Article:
This Is AuburnElectronic Theses and Dissertations

Adaptive developmental plasticity and hormetic effects in the zebra finch (Taeniopygia castanotis)




Hoffman, Alexander

Type of Degree

PhD Dissertation


Biological Sciences

Restriction Status


Restriction Type

Auburn University Users

Date Available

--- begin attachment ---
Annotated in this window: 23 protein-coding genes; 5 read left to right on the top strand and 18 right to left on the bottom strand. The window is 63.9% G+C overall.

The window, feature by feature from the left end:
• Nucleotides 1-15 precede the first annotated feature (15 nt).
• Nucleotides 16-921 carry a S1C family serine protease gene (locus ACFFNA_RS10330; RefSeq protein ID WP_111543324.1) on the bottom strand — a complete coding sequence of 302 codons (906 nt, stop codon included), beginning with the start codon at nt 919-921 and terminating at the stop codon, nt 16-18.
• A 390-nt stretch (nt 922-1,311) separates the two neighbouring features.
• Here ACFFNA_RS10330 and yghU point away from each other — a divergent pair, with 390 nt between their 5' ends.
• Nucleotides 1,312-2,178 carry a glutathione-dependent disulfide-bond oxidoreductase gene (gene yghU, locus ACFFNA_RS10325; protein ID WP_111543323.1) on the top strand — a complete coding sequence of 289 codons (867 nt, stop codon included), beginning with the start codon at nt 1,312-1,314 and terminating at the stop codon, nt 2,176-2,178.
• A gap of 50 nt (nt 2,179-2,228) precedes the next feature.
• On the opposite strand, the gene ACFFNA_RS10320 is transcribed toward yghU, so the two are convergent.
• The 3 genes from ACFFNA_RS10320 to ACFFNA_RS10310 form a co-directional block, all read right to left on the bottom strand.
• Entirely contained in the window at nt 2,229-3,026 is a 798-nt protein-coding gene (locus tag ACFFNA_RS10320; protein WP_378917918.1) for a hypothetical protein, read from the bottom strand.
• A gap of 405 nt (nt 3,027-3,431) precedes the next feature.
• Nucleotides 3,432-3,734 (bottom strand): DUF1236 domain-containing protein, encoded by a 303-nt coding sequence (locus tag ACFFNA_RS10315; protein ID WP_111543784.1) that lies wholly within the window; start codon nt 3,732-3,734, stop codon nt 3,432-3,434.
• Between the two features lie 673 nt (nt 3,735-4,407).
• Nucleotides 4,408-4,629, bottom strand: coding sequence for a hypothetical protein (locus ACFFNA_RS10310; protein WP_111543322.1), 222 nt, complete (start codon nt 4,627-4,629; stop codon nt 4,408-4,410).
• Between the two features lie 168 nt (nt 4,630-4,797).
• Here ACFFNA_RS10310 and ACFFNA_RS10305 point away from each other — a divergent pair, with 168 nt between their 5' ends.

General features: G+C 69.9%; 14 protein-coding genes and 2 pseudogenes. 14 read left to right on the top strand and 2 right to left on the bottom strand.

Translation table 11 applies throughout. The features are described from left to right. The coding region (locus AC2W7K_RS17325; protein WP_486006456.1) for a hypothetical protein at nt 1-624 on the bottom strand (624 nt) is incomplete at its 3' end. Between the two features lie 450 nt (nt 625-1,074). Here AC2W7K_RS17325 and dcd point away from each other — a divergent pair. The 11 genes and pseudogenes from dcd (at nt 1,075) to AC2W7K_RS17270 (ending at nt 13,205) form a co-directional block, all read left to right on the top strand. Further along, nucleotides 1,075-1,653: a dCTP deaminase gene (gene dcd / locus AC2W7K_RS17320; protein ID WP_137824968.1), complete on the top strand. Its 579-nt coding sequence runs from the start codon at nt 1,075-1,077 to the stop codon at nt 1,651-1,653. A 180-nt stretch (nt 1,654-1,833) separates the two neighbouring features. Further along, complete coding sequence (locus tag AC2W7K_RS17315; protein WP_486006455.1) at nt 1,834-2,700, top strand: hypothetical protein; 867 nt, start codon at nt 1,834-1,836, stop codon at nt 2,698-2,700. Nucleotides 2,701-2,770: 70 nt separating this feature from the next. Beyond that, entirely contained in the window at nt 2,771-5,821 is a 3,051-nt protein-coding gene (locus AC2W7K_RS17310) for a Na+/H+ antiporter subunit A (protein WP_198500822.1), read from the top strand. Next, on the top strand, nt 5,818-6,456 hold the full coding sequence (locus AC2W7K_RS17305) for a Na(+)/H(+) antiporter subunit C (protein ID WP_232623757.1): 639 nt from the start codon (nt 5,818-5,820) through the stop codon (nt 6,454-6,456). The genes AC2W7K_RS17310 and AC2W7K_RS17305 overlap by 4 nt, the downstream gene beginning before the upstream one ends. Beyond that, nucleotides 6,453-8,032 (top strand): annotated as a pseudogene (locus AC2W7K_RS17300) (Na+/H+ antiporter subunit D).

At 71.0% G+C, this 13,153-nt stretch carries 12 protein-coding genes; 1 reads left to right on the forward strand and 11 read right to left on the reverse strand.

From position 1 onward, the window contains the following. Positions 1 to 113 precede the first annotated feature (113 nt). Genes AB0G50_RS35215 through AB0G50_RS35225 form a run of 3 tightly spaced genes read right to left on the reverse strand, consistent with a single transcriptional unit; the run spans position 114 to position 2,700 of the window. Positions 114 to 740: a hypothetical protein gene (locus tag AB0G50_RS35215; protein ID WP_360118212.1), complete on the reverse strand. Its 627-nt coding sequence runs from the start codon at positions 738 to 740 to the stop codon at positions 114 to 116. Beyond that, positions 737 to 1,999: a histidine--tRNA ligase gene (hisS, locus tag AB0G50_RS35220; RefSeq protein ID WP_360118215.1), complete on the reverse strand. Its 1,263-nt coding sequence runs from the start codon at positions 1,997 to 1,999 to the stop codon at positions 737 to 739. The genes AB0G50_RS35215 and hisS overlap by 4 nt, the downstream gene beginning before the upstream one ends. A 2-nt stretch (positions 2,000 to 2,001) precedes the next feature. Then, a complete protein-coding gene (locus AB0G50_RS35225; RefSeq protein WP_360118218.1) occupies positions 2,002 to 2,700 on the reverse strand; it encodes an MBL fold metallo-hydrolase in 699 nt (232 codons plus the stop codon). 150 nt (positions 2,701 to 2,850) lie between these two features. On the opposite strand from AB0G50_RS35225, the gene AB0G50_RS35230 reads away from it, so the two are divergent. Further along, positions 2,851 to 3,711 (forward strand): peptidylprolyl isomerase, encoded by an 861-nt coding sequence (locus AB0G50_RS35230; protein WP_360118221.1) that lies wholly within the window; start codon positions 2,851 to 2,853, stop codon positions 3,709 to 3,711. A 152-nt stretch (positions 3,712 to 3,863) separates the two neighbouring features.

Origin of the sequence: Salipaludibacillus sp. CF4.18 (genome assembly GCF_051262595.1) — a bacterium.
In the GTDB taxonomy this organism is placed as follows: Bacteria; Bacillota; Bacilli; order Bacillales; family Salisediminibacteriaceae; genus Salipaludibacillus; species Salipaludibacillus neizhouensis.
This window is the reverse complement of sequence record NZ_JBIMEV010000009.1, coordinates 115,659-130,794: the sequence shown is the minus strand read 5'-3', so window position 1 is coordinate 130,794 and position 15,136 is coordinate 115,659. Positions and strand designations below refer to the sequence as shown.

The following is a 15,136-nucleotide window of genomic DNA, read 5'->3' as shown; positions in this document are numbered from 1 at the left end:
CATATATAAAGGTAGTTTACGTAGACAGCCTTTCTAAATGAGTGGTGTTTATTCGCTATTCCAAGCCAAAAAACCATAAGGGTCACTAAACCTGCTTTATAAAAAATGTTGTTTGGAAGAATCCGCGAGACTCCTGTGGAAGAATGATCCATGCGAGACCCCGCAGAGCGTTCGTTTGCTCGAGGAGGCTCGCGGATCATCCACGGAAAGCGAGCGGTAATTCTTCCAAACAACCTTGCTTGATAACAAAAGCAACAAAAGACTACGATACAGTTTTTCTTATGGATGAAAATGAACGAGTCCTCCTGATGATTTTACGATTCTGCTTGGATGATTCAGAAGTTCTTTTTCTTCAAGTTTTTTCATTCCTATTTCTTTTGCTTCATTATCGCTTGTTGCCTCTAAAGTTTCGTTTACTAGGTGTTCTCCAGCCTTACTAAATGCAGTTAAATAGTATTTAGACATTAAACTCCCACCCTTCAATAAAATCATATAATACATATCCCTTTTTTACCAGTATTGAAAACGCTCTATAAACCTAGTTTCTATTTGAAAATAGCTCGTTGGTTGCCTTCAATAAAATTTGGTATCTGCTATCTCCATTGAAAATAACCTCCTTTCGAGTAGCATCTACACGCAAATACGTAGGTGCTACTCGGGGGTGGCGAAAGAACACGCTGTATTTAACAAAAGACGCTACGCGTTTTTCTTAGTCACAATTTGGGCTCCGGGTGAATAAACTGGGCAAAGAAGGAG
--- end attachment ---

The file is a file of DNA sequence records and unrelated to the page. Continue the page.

Stressors experienced during development can have persisting detrimental effects on an individual’s phenotype, as well as indirect effects on the phenotype of offspring. However, developmental stressors can also be beneficial depending on the timing, intensity, and duration of the stressor. Stressor exposure during development may act instructively, inducing changes in phenotype that make the organism, and sometimes their offspring, more suited for the potential poor environmental conditions they will experience in adulthood. This is known as adaptive developmental plasticity. Although it has the potential to influence population dynamics and evolutionary change, research examining adaptive developmental plasticity in endothermic vertebrates such as birds is limited. Moreso, we have a poor understanding of the underlying physiological changes mediating these effects, the potential trade-offs with key fitness-related traits, and how these relationships vary due to the adult environment. I address these gaps through experimental studies in the laboratory utilizing zebra finches (Taeniopygia castanotis). We exposed the finches to a prolonged mild heat (38 °C) conditioning or control (22 °C) treatment during juvenile development. As adults, the finches were exposed to a high heat stressor (42 °C) or control (22 °C) treatment in a 2x2 factorial design. We measured multiple cellular and life-history traits to determine 1) whether exposure to the mild heat conditioning during development induces an adaptive phenotypic adjustment, giving the finches an increased ability to buffer the negative effects of the high heat stressor as adults, 2) what physiological changes mediate this potential adaptive plasticity, 3) the potential costs and trade-offs between traits associated with the phenotypic change in stressful and benign environments. Furthermore, we determined whether the mild heat conditioning induced adaptive intergenerational plasticity, preparing the offspring of the finches to better cope with elevated ambient temperatures. In Chapter 2, we saw that exposure to the mild heat conditioning induced a hormetic effect, preventing an increase in egg laying latency in adulthood after exposure to the high heat stressor. However, we also saw that exposure to either the conditioning as juveniles and/or the high heat stressor as adults had a stimulatory effect on the clutch viability of female finches. Surprisingly, there was seemingly no negative impacts of the high heat stressor on immune function (measured via wound healing) or several female reproductive parameters. However, there seemed to be a potential cost of the phenotypic change induced by the mild heat conditioning, but only when their adult environment did not “match”. The female finches exposed to the mild heat conditioning as juveniles and the control treatment as adults had wounds that took longer to heal than those exposed to the high heat stressor as adults, regardless of whether they were exposed to the conditioning during development. These results indicate the potential for the presence of trade-offs between traits or a shift in life-history strategy. In Chapters 3 and 4, we investigated whether exposure to the mild heat conditioning during development resulted in adaptive variation in adult antioxidant enzymes and heat-shock protein expression, reducing oxidative damage when exposed to the high heat stressor as adults. Moreso, we examined the relationships between the oxidative measurements and beak color - a sexually selected trait - to determine if the physiological changes induced trade-offs with, or buffered negative effects of heat stress on beak color. We saw that conditioned males had higher beak saturation and lower brightness in adulthood, but the response to the high heat stressor varied. When exposed to the high heat stressor as adults, conditioned males had higher levels of superoxide dismutase 1 & 2 antioxidant enzymes and reduced levels of HSP90 and HSP60 in the testes, as well as lower levels of cellular lipid oxidative damage in the liver, indicating an adaptive phenotypic change. In Chapter 5, we investigated whether altered responsiveness of the hypothalamic-pituitary-adrenal (HPA) axis resulting from the mild heat conditioning acts as a mediator of adaptive developmental plasticity, and the association with DNA damage and survival when exposed to the high heat stressor as adults. Conditioned female finches had higher baseline DNA damage levels and body masses than juvenile control females, as well as lower corticosterone levels following the adult treatment. However, once again we saw a cost when there was a mismatch between the juvenile and adult environment, as conditioned females exhibited reduced survival if they were not also exposed to the high heat stressor as adults. In Chapter 6, we investigated whether maternal exposure to the mild heat conditioning during development would induce a form of intergenerational phenotypic plasticity known as maternal effects, and how the direction of this effect would be influenced by the maternal adult environment. Moreso, we determined whether the conditioning would act as an anticipatory maternal effect, resulting in offspring that are better suited to cope with high incubation temperatures as embryos. We found that embryos from conditioned mothers exhibited reduced water loss, longer development times, and heavier pectoralis muscles as hatchlings, when incubated at high incubation temperatures, compared to offspring from control mothers. The conditioned mothers that were also exposed to the high heat stressor as adults laid eggs with a higher density of shell pores, and embryos with lower heart rates during development. However, embryos from these conditioned and heat stressed mothers had reduced survival at control incubation temperatures, once again indicating potential costs when the future environment does not “match” the environment which induced the phenotypic change. The chapters of this dissertation demonstrate that mild developmental stressors can have beneficial effects on phenotype in zebra finches, however, the effects are clearly context dependent. The adaptiveness depends on both the trait being measured and the matching between the early life and adult environment of the finches. Mild developmental stressors can clearly have persisting impacts on a fitness-related traits at multiple biological levels, and research should integrate this knowledge when determining how populations will respond to rapid environmental change.